Teresa Healy here examines resistance within Mexican society during a period of sustained crisis at the regional and national level, as well as at the level of world order. She analyzes how working class men organized to fight for the recognition of their citizenship rights, how they defended those rights when faced with repression and economic restructuring and how they contested the terms of globalization as it wrested from them their masculine identity of 'worker-fathers'. Healy also demonstrates how these men battled employers and masculinized political power at every level within the state to maintain their livelihoods and resist the feminization of their work and their own identities. These were gendered struggles against globalizations as they were experienced and carried out by men. The volume uncovers the limits and possibilities of working class men and women in transforming the conditions in which they live and work, and highlights the diversity and rich political history of social movements in Mexico.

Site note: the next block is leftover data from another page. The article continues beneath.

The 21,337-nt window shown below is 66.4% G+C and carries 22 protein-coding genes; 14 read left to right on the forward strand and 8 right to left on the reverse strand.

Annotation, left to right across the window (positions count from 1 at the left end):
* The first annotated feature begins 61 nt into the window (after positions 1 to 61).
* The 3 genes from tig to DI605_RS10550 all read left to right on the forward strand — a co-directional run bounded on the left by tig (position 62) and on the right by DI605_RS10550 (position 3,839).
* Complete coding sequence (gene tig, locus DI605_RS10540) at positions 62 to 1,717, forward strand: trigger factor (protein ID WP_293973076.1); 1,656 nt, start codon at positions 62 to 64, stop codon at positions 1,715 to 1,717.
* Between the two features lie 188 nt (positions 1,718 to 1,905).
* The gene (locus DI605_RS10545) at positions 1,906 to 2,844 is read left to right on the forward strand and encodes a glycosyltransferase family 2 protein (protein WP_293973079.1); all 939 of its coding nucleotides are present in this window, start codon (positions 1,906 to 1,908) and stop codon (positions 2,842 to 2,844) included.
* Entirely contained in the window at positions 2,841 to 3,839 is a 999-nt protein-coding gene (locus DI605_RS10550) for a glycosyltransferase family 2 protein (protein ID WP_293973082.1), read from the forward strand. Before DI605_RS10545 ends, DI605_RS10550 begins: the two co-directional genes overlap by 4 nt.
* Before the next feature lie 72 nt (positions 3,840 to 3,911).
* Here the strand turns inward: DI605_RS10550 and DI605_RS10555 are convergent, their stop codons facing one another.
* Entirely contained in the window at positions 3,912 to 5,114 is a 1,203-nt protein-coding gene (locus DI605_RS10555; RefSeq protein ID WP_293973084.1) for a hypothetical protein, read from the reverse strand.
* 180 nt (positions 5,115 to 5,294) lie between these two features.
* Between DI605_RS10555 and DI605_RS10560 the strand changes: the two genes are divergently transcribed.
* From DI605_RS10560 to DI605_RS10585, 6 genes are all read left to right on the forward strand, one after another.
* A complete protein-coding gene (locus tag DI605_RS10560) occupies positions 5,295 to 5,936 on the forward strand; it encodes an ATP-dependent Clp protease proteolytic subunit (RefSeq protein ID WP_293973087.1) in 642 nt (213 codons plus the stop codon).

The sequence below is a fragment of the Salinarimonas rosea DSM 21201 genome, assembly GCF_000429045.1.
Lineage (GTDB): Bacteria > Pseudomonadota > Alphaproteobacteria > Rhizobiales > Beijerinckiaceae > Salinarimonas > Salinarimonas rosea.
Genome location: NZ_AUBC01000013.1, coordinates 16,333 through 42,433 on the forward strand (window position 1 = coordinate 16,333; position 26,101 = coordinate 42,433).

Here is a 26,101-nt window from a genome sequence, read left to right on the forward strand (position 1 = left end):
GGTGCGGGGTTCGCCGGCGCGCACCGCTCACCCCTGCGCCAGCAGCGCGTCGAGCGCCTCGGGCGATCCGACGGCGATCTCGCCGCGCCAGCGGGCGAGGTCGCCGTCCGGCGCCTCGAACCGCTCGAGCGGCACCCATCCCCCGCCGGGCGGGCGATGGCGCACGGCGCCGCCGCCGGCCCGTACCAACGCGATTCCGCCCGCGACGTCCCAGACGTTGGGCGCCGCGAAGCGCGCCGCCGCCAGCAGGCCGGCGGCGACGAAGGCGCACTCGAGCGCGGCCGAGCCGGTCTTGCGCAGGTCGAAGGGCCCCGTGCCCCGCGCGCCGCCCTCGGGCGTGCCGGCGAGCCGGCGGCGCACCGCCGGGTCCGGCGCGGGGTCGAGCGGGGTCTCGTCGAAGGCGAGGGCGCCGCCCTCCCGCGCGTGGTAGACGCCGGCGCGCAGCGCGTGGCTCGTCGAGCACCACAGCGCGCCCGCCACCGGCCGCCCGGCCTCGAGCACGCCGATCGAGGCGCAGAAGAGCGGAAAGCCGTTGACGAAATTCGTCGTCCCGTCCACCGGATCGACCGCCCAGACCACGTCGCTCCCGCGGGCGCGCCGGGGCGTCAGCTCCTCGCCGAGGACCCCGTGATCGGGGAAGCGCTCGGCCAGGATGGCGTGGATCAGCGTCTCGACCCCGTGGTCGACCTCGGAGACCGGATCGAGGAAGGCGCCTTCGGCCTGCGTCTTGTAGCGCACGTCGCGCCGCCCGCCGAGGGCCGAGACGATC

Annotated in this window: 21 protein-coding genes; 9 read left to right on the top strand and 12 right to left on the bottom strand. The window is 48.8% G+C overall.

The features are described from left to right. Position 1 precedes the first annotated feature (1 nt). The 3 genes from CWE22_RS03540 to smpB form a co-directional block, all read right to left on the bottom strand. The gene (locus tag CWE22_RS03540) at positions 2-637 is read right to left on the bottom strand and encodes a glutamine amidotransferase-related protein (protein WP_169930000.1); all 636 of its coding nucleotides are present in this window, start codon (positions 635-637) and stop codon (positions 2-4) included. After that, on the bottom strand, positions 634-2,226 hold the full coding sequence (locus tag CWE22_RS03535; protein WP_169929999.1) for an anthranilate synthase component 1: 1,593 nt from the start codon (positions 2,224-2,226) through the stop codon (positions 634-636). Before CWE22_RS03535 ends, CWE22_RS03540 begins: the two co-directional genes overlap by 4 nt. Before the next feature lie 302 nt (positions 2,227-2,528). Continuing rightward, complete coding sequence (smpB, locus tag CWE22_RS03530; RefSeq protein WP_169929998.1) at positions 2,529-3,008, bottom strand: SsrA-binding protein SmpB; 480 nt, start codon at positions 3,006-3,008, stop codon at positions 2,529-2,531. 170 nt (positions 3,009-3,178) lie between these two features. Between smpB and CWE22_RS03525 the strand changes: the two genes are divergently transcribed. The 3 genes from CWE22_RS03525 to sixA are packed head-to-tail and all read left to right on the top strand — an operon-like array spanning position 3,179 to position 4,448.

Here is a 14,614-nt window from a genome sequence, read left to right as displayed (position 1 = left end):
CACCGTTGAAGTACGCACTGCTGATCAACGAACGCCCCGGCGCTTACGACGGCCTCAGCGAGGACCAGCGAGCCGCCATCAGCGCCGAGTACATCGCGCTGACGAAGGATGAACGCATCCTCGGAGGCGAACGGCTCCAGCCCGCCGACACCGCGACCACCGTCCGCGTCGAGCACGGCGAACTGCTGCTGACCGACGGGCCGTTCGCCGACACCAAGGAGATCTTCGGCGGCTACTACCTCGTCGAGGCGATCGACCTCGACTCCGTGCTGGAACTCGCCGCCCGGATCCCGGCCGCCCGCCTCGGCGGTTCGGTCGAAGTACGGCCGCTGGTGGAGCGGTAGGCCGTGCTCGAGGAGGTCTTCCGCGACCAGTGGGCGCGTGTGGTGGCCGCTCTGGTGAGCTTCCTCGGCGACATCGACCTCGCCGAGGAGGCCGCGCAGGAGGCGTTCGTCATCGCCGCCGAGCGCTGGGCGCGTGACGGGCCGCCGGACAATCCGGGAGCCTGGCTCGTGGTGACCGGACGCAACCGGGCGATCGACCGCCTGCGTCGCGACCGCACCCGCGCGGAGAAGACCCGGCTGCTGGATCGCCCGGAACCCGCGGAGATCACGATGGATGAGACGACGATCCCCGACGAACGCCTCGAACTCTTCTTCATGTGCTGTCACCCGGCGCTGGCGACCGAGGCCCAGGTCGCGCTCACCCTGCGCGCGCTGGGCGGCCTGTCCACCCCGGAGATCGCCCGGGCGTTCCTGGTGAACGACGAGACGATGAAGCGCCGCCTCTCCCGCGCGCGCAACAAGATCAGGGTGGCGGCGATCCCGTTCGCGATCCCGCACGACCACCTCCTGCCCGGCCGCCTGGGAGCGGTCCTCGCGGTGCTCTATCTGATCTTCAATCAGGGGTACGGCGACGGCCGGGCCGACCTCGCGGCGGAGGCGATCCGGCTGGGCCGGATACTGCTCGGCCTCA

'...an innovating contribution to the literature on globalization. It successfully combines explanation of the broader political and economic factors in Mexico’s recent history with case studies of workers’ struggles at critical points in the introduction of change. The underlying theme is the erosion of traditional social relations without replacing them by an alternative sense of social cohesion.' Robert Cox, York University, Canada 'Healy gives us a new interpretation of workers’ struggles in twentieth-century Mexico. Using a gender analysis that focuses on hierarchies of masculinities� to understand male workers’ resistance to union leaders, employers and the state, her approach is layered, provocative and fresh. This book is a must-read for students of Mexican history, labor, gender studies, and globalization.' Maria Lorena Cook, Cornell University, USA '...an important contribution to a critical understanding of restructuring in the auto industry in Mexico. Healy has created a new tool for feminist analysis by demonstrating how conflicts over history between different hierarchies of men served to undermine democracy in workers’ organizations and community groups, so that restructuring occurred at their expense. It is refreshing to observe this process in the voices and experiences of workers themselves.' Kathryn Kopinak, University of Western Ontario, Canada 'Teresa Healy's pioneering study...is a pivotal work because it investigates and seeks to explain the feminized nature of so much industrial production in the country - particularly on its northern border - in the era of NAFTA and free trade. In so doing, it exposes the truly cynical nature of capitalist restructuring in Mexico behind such anodyne slogans as commercial "liberalization"...it is an eye-opening introduction to the little-examined links between gender and economic change.' Latin American Review of Books 'The book's contribution to labour studies is that it offers three